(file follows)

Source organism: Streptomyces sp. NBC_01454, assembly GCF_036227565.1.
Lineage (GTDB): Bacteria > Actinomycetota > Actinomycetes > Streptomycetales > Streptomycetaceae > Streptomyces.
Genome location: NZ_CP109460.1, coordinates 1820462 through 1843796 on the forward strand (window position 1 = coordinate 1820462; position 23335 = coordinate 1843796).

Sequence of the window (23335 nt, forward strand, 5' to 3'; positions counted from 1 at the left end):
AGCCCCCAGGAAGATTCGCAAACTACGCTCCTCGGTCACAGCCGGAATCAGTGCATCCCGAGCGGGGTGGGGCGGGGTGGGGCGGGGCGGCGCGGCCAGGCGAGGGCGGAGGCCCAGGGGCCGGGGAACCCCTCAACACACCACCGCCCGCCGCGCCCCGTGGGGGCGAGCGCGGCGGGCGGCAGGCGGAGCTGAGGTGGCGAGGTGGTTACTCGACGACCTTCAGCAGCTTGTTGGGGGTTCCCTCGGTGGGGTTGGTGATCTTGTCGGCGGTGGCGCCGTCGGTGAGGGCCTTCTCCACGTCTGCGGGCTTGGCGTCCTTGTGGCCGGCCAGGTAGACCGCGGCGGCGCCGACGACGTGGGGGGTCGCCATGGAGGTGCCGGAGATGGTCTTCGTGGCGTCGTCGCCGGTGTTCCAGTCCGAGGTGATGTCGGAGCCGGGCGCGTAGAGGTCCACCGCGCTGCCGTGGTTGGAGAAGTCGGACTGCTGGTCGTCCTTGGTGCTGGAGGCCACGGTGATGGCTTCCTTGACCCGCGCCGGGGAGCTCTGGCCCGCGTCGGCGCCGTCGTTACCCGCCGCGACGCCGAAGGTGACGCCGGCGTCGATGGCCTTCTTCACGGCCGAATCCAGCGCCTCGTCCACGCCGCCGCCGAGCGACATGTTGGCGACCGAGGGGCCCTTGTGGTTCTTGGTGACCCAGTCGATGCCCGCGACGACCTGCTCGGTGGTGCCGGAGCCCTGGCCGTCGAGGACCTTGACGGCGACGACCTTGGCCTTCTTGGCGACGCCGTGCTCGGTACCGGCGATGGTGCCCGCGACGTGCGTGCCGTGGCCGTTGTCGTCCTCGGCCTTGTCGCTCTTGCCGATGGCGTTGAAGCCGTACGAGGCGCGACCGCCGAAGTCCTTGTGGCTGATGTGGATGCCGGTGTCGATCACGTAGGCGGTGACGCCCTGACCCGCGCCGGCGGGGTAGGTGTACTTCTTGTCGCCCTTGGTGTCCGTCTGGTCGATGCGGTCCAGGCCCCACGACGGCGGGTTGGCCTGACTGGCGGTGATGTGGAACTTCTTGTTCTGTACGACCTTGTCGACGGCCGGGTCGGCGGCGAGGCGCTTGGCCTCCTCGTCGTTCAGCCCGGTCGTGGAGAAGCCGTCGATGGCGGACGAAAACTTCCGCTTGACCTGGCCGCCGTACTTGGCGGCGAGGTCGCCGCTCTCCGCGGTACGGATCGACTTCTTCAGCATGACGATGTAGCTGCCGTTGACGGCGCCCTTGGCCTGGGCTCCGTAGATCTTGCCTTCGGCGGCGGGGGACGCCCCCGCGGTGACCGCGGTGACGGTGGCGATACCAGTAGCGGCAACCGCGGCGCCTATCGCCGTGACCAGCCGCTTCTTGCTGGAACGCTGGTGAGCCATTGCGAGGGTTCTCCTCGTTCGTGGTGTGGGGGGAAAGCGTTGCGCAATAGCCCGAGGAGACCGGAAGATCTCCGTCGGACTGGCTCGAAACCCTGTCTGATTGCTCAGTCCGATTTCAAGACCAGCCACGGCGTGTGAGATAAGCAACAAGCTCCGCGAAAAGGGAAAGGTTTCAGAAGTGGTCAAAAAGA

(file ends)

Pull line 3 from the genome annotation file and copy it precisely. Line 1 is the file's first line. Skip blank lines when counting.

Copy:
Genome location: NZ_CP109460.1, coordinates 1820462 through 1843796 on the forward strand (window position 1 = coordinate 1820462; position 23335 = coordinate 1843796).